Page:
What are Haptics? How do they work?

Written by Mike Wharton, one of our excellent summer interns.

I’m now about a third of the way through my project, having dived head-first into the world of haptics. There were a number of interesting tangents and discoveries along the way, and unexpected links to psychology and audio equipment. 

Haptic or tactile means “related to touch”, and these experiences involving touch can be split into two main categories:  

The first, cutaneous, means “related to skin” and includes all the thermal and mechanical receptors in the skin, these are most densely populated on your fingertips and face.  

The second, known as kinaesthetic, is related to the sense which detects your body position, weight, and muscle movement using mechanical receptors in muscles, tendons, and joints. 

When you hold any object there are a number of senses utilised in order to characterise its position and qualities, and touch constitutes a small part of this hierarchy. Every object you hold is instantly characterised by your brain without realising, often even before you have touched it.  

Cutaneous cues come from surface texture, compliance, thermal qualities, and tactile responses. Kinaesthetic cues come from the weight distribution, density, and volume. Existing research has explored trying to replicate these qualities for use in prototypes, and in fact I’ve spoken to quite a few academics here in the DMF research group who have done just that.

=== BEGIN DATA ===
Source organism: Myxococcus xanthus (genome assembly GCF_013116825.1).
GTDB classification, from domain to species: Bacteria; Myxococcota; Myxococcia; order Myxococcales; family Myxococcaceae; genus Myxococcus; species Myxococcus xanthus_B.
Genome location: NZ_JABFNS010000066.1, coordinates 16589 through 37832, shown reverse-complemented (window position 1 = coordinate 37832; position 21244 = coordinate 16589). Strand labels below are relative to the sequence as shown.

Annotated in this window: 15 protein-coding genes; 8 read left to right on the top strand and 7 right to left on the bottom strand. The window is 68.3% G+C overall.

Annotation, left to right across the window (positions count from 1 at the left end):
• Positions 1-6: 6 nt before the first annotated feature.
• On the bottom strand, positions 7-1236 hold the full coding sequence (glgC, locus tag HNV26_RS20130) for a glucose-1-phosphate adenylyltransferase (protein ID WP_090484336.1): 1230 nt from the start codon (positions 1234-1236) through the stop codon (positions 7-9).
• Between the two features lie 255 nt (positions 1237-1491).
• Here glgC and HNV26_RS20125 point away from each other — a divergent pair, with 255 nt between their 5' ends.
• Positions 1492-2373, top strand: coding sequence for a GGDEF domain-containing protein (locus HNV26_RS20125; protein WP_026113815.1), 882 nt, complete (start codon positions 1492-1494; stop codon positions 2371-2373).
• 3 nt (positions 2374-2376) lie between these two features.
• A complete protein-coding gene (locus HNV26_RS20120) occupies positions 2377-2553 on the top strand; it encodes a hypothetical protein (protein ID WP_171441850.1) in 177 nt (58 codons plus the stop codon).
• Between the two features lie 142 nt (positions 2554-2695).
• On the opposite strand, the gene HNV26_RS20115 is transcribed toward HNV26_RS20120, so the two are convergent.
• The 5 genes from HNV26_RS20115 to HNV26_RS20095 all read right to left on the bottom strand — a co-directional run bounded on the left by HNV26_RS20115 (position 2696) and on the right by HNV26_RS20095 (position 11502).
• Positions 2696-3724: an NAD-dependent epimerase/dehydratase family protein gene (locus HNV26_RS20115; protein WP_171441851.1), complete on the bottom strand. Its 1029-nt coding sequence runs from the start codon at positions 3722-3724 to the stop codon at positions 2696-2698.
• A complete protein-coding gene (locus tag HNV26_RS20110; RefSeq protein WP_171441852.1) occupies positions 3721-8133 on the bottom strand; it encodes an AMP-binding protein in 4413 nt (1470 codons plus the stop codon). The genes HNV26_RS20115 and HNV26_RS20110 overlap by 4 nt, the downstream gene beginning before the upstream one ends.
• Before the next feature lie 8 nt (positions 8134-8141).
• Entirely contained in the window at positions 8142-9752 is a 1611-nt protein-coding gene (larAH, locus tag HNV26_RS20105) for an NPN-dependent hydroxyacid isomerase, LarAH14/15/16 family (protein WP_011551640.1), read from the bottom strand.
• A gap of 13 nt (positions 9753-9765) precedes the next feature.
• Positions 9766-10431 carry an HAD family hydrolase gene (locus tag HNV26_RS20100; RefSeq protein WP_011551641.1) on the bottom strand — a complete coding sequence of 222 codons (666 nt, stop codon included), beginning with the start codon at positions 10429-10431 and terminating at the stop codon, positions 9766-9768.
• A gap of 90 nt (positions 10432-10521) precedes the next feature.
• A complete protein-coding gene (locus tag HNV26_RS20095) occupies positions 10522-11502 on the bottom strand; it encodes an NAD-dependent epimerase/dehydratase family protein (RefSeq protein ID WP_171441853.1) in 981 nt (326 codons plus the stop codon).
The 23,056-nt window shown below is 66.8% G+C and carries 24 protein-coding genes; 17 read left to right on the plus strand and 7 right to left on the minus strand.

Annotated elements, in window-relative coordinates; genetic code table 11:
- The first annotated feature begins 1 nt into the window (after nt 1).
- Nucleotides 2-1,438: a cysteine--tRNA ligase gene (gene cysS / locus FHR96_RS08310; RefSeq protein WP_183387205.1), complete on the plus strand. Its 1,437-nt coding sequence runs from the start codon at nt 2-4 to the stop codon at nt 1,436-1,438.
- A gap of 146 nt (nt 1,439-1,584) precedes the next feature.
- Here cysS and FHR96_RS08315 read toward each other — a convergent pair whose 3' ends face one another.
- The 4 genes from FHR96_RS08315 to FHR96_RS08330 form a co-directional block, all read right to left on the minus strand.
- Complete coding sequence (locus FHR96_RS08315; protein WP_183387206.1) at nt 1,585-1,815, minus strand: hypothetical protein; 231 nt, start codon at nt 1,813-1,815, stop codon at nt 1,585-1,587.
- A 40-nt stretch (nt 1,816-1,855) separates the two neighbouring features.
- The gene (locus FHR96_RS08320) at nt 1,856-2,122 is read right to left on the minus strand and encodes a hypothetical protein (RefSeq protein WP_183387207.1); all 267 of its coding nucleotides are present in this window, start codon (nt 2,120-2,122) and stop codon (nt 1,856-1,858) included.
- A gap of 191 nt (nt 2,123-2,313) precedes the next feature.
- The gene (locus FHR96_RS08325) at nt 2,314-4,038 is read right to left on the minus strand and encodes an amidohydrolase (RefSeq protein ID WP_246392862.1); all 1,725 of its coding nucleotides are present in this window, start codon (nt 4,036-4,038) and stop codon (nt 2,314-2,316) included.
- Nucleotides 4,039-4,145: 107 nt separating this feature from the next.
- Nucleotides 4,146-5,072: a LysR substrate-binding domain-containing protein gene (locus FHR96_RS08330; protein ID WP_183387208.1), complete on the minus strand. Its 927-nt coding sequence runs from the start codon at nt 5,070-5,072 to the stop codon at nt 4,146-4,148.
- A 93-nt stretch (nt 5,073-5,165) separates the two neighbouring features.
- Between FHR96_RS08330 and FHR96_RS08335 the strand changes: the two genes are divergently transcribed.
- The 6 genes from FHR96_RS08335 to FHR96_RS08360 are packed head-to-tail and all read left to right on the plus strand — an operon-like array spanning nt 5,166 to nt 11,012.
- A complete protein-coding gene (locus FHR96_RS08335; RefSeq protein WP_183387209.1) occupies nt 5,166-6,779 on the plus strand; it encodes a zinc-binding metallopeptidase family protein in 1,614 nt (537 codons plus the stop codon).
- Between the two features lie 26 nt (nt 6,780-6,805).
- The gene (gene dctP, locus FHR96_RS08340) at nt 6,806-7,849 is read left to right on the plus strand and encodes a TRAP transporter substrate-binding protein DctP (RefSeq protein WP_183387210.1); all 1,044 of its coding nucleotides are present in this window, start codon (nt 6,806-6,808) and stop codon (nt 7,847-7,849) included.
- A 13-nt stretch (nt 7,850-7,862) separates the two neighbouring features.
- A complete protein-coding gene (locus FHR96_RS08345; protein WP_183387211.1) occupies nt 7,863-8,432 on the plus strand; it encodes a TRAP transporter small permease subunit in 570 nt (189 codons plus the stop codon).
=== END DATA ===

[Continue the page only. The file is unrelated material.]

This project set out to purely explore the tactile response element of interactions – so for example this would include the use of vibration motors, compliant mechanisms or buttons, ideally with an elegantly standalone integration, to see if they make prototypes feel more realistic. 

There are three main types of vibration motors; piezoelectric, Eccentric Rotating Mass (ERM), and Linear Resonance Actuator (LRA). Piezo motors are good in that they can simultaneously detect pressure and create a response, however they are an expensive new technology requiring high voltages. As a result this project mainly explores a mixture of ERM and LRA motors. ERMs work on a similar principle to a brick in a washing machine, whereas LRA motors rely on coils and magnets to push and pull a diaphragm and/or mass back and forth, similarly to a typical loudspeaker. This means that ERMs have an element of ‘spooling up’ and ‘spooling down’, requiring a slightly higher activation voltage before they settle into a repeatable buzz. LRAs on the other hand are incredibly precise, I found their spool up times to be almost negligible for the small motors I’ve been using – under 1 millisecond. One thing to bear in mind with these is that they need to be told when to move back and forth whereas a DC ERM motor can quite happily spin given a current, so there is more capability for advanced effects with LRA motors (although these might still be possible with small ERMs). As well as programming your own using an Arduino or equivalent, you can use a DRV2605 chip to get more interesting effects with both motor types.